Heavy Metal Detection in Water

Heavy Metal Detection in Water

Water pollution is a serious worldwide issue affecting various aspects of society, such as human/animal healthcare, the food chain, and the tourism industry; therefore, the improvement of water quality can encourage the economic growth of a nation and contribute significantly to inequality reduction. Accessing clean and safe water for daily consumption, such as drinking, cooking, personal hygiene, and sanitation, is a fundamental human right. However, according to the World Health Organization (WHO) report, there are 772 million people who lack even essential drinking water services and 122 million people who are dependent on surface water. Globally, at least 2 billion people use contaminated drinking water sources. Contaminated water can cause numerous health concerns, including diarrhea, cholera, dysentery, typhoid, and polio. Heavy metals are one of the primary sources of water pollution. They are persistent in the environment once discharged, which is a significant cause of concern for the toxicity of the water. Therefore, heavy metals must be removed from the water source in the water treatment process to ensure clean drinking water.

Heavy metals are metallic chemical elements with relatively high density (>5 g cm-3). Most heavy metals or specific forms of these elements are even classified as human carcinogens that threaten both ecological balance and human health at trace levels, such as arsenic (As), cadmium (Cd), chromium (Cr), lead (Pb), and mercury (Hg). The ongoing expansion of heavy metal pollution results from several factors, including natural processes or pollutants discharged into the environment—for example, in natural processes cases, As is released from weathered rock and contaminates groundwater aquifers. Meanwhile, the development of industrial activities is a primary source to inevitably contributes to heavy metal contamination in the environment. Especially, hazardous substances and controlled chemicals used in the production process consisting of Pb, Cd, Hg, and Cr have been reported by Toyota Motor Thailand Co., Ltd. In general, Pb, Cd, Hg, and Cr could be presented in water as a result of emission from the plant, Pb from a battery plant, Cr from an electroplating plant, and Hg and Cd from a power plant. Moreover, the toxicity of heavy metals usually depends on the oxidation states of each element. For example, the inorganic compound of As(III) is generally considered to be more toxic than As(V) up to 60-fold. Besides, Cr(III) is regarded as an essential element for mammals that plays a major role in insulin, lipid, and glucose metabolism.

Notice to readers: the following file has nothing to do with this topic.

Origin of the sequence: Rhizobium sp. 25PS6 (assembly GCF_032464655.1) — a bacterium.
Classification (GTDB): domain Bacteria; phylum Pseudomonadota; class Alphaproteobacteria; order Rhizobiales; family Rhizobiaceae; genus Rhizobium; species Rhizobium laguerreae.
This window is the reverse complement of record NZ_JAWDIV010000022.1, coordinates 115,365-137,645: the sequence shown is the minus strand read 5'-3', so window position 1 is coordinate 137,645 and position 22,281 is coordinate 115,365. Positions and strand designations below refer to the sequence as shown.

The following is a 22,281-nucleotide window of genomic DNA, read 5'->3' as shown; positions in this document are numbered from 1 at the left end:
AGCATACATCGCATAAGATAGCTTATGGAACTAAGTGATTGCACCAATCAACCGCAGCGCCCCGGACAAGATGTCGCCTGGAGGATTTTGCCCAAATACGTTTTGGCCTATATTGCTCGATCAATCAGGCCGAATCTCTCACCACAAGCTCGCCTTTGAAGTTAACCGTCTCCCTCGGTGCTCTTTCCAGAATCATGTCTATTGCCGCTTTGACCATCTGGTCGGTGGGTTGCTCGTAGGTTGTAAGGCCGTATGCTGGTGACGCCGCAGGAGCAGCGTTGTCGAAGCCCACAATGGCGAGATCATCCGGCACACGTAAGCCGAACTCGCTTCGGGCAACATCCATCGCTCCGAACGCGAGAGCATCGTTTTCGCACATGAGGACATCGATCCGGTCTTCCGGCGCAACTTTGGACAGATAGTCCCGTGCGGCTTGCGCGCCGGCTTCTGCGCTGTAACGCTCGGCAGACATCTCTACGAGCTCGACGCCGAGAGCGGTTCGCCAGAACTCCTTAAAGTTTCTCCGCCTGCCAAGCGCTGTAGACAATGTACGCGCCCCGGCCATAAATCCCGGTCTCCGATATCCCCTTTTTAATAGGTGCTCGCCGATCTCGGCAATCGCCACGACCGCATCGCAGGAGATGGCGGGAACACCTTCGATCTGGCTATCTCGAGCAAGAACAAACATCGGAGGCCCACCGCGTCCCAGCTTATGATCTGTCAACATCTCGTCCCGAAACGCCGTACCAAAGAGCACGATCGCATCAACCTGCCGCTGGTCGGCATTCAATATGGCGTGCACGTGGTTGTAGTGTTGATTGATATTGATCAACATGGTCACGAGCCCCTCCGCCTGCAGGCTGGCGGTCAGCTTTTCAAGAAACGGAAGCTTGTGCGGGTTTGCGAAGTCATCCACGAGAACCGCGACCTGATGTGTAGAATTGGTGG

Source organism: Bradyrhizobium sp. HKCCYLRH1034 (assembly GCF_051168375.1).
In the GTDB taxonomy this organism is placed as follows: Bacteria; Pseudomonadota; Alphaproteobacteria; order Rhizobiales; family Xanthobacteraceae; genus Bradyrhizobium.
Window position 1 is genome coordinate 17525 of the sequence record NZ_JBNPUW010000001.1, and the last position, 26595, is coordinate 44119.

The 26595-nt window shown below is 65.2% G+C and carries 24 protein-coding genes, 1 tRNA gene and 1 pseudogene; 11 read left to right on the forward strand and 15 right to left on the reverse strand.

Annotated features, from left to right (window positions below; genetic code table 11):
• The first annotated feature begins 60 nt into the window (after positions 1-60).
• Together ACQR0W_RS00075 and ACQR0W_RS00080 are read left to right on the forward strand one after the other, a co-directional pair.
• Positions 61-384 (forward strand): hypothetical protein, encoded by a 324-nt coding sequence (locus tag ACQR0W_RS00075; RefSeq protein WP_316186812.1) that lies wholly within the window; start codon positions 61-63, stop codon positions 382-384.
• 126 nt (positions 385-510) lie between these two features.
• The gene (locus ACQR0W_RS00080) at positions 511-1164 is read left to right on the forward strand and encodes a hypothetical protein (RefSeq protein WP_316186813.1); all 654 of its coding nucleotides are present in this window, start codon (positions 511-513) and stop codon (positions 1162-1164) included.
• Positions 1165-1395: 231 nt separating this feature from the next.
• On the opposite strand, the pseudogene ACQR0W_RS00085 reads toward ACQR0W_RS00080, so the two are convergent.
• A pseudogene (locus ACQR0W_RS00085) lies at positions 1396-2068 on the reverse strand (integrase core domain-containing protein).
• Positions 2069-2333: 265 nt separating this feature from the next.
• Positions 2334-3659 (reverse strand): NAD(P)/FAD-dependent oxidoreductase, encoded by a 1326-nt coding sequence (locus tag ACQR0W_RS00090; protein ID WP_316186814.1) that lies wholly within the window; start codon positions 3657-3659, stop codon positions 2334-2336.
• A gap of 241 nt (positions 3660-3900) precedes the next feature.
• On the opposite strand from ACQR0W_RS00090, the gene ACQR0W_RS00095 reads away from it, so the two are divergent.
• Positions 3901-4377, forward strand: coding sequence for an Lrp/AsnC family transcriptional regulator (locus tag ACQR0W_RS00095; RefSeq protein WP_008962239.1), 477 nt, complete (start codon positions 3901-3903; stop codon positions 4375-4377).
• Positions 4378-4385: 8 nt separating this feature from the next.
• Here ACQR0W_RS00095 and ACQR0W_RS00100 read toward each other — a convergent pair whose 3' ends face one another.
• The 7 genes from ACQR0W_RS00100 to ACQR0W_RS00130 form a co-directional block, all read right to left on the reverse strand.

source of heavy metal

Figure 1 Sources and sink of heavy metals

Therefore, various industrial processes can produce problematic heavy metal concentrations in discharged water from factories that are harmful to humans and can contaminate agricultural land. The source and sink diagram of heavy metal are presented in Figure 1. Testing for heavy metals at the part per billion (ppb) level is essential to meet established international limits. The maximum permissible concentration of heavy metals in wastewater has been regulated by various regulatory authorities.

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